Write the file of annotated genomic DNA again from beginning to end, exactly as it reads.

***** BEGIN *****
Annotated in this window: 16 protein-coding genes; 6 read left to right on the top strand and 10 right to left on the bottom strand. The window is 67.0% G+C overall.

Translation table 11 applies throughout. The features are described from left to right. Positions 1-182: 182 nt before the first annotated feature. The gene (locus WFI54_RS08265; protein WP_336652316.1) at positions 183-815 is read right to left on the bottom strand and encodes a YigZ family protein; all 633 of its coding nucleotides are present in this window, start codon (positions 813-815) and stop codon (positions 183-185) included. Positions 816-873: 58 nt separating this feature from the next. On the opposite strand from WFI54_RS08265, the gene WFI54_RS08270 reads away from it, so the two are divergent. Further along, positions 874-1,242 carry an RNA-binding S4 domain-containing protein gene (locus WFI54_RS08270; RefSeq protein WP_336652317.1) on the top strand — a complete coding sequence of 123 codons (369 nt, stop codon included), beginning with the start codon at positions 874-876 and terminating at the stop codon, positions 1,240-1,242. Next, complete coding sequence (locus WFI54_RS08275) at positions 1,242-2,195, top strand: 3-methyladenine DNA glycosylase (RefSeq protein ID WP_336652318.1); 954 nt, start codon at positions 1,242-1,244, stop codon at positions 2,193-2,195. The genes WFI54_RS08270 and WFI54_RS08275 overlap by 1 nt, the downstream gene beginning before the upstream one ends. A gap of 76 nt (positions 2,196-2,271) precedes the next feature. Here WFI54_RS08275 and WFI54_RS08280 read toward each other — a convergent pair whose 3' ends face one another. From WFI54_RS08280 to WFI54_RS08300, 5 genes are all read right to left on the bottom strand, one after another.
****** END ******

Annotated in this window: 16 protein-coding genes; 6 read left to right on the top strand and 10 right to left on the bottom strand. The window is 67.0% G+C overall.

Translation table 11 applies throughout. The features are described from left to right. Positions 1-182: 182 nt before the first annotated feature. The gene (locus WFI54_RS08265; protein WP_336652316.1) at positions 183-815 is read right to left on the bottom strand and encodes a YigZ family protein; all 633 of its coding nucleotides are present in this window, start codon (positions 813-815) and stop codon (positions 183-185) included. Positions 816-873: 58 nt separating this feature from the next. On the opposite strand from WFI54_RS08265, the gene WFI54_RS08270 reads away from it, so the two are divergent. Further along, positions 874-1,242 carry an RNA-binding S4 domain-containing protein gene (locus WFI54_RS08270; RefSeq protein WP_336652317.1) on the top strand — a complete coding sequence of 123 codons (369 nt, stop codon included), beginning with the start codon at positions 874-876 and terminating at the stop codon, positions 1,240-1,242. Next, complete coding sequence (locus WFI54_RS08275) at positions 1,242-2,195, top strand: 3-methyladenine DNA glycosylase (RefSeq protein ID WP_336652318.1); 954 nt, start codon at positions 1,242-1,244, stop codon at positions 2,193-2,195. The genes WFI54_RS08270 and WFI54_RS08275 overlap by 1 nt, the downstream gene beginning before the upstream one ends. A gap of 76 nt (positions 2,196-2,271) precedes the next feature. Here WFI54_RS08275 and WFI54_RS08280 read toward each other — a convergent pair whose 3' ends face one another. From WFI54_RS08280 to WFI54_RS08300, 5 genes are all read right to left on the bottom strand, one after another.